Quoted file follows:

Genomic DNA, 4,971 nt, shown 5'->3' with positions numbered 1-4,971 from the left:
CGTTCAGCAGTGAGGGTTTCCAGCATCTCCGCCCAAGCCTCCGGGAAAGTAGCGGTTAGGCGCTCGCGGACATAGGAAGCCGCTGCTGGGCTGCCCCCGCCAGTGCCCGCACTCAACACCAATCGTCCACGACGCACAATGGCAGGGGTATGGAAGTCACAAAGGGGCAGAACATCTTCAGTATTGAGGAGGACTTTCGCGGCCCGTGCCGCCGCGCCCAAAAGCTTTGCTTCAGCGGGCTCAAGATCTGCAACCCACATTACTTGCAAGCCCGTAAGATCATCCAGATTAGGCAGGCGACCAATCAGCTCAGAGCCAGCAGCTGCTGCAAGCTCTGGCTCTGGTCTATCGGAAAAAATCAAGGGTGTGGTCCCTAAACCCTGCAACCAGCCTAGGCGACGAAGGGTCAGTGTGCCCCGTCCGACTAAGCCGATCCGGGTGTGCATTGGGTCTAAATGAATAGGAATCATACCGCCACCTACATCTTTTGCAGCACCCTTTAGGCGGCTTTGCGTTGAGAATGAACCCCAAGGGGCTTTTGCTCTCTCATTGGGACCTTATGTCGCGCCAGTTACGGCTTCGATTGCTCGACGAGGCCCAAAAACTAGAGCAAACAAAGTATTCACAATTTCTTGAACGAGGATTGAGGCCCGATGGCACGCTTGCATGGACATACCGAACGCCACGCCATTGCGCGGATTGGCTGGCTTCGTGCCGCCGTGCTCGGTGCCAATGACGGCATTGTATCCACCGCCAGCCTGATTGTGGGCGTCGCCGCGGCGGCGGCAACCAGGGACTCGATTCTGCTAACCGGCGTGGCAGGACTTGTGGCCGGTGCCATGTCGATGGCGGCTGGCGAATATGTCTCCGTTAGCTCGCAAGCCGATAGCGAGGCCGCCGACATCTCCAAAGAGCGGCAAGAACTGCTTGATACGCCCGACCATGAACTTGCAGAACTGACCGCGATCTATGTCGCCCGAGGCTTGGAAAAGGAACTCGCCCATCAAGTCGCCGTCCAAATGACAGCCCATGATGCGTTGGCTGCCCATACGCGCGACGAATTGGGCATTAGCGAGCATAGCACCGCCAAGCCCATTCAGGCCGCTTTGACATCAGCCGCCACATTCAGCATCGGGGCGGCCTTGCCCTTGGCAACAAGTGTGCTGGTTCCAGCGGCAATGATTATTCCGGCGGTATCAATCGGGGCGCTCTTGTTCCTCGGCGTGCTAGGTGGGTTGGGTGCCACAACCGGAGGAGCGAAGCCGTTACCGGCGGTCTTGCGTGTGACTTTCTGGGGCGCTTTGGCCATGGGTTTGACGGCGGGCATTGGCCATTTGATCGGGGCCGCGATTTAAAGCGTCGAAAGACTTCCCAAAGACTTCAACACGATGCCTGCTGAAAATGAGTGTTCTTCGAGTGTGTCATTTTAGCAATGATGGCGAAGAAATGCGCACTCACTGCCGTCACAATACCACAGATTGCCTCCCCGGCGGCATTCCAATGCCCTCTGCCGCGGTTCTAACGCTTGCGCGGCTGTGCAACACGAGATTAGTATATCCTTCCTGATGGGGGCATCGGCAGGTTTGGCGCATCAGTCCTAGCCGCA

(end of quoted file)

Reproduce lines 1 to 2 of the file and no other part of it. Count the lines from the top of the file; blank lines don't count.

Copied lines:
Genomic DNA, 4,971 nt, shown 5'->3' with positions numbered 1-4,971 from the left:
CGTTCAGCAGTGAGGGTTTCCAGCATCTCCGCCCAAGCCTCCGGGAAAGTAGCGGTTAGGCGCTCGCGGACATAGGAAGCCGCTGCTGGGCTGCCCCCGCCAGTGCCCGCACTCAACACCAATCGTCCACGACGCACAATGGCAGGGGTATGGAAGTCACAAAGGGGCAGAACATCTTCAGTATTGAGGAGGACTTTCGCGGCCCGTGCCGCCGCGCCCAAAAGCTTTGCTTCAGCGGGCTCAAGATCTGCAACCCACATTACTTGCAAGCCCGTAAGATCATCCAGATTAGGCAGGCGACCAATCAGCTCAGAGCCAGCAGCTGCTGCAAGCTCTGGCTCTGGTCTATCGGAAAAAATCAAGGGTGTGGTCCCTAAACCCTGCAACCAGCCTAGGCGACGAAGGGTCAGTGTGCCCCGTCCGACTAAGCCGATCCGGGTGTGCATTGGGTCTAAATGAATAGGAATCATACCGCCACCTACATCTTTTGCAGCACCCTTTAGGCGGCTTTGCGTTGAGAATGAACCCCAAGGGGCTTTTGCTCTCTCATTGGGACCTTATGTCGCGCCAGTTACGGCTTCGATTGCTCGACGAGGCCCAAAAACTAGAGCAAACAAAGTATTCACAATTTCTTGAACGAGGATTGAGGCCCGATGGCACGCTTGCATGGACATACCGAACGCCACGCCATTGCGCGGATTGGCTGGCTTCGTGCCGCCGTGCTCGGTGCCAATGACGGCATTGTATCCACCGCCAGCCTGATTGTGGGCGTCGCCGCGGCGGCGGCAACCAGGGACTCGATTCTGCTAACCGGCGTGGCAGGACTTGTGGCCGGTGCCATGTCGATGGCGGCTGGCGAATATGTCTCCGTTAGCTCGCAAGCCGATAGCGAGGCCGCCGACATCTCCAAAGAGCGGCAAGAACTGCTTGATACGCCCGACCATGAACTTGCAGAACTGACCGCGATCTATGTCGCCCGAGGCTTGGAAAAGGAACTCGCCCATCAAGTCGCCGTCCAAATGACAGCCCATGATGCGTTGGCTGCCCATACGCGCGACGAATTGGGCATTAGCGAGCATAGCACCGCCAAGCCCATTCAGGCCGCTTTGACATCAGCCGCCACATTCAGCATCGGGGCGGCCTTGCCCTTGGCAACAAGTGTGCTGGTTCCAGCGGCAATGATTATTCCGGCGGTATCAATCGGGGCGCTCTTGTTCCTCGGCGTGCTAGGTGGGTTGGGTGCCACAACCGGAGGAGCGAAGCCGTTACCGGCGGTCTTGCGTGTGACTTTCTGGGGCGCTTTGGCCATGGGTTTGACGGCGGGCATTGGCCATTTGATCGGGGCCGCGATTTAAAGCGTCGAAAGACTTCCCAAAGACTTCAACACGATGCCTGCTGAAAATGAGTGTTCTTCGAGTGTGTCATTTTAGCAATGATGGCGAAGAAATGCGCACTCACTGCCGTCACAATACCACAGATTGCCTCCCCGGCGGCATTCCAATGCCCTCTGCCGCGGTTCTAACGCTTGCGCGGCTGTGCAACACGAGATTAGTATATCCTTCCTGATGGGGGCATCGGCAGGTTTGGCGCATCAGTCCTAGCCGCA